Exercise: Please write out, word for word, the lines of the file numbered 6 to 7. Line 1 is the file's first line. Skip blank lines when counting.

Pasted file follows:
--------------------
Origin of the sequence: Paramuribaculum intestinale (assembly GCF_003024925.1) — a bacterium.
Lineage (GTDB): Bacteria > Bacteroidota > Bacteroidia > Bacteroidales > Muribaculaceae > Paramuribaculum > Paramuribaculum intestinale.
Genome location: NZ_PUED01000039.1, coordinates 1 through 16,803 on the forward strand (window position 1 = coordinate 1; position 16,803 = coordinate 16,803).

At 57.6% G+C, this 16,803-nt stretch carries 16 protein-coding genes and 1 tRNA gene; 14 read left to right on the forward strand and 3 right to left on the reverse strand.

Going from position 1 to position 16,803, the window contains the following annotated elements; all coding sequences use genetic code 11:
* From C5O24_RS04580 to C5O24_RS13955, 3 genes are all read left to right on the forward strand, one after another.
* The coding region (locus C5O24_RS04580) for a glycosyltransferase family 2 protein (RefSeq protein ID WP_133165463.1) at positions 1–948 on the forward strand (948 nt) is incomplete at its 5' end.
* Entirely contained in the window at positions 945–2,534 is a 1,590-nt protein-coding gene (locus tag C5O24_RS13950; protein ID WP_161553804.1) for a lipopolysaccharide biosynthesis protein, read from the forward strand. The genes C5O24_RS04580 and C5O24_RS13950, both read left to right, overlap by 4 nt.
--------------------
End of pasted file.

* From C5O24_RS04580 to C5O24_RS13955, 3 genes are all read left to right on the forward strand, one after another.
* The coding region (locus C5O24_RS04580) for a glycosyltransferase family 2 protein (RefSeq protein ID WP_133165463.1) at positions 1–948 on the forward strand (948 nt) is incomplete at its 5' end.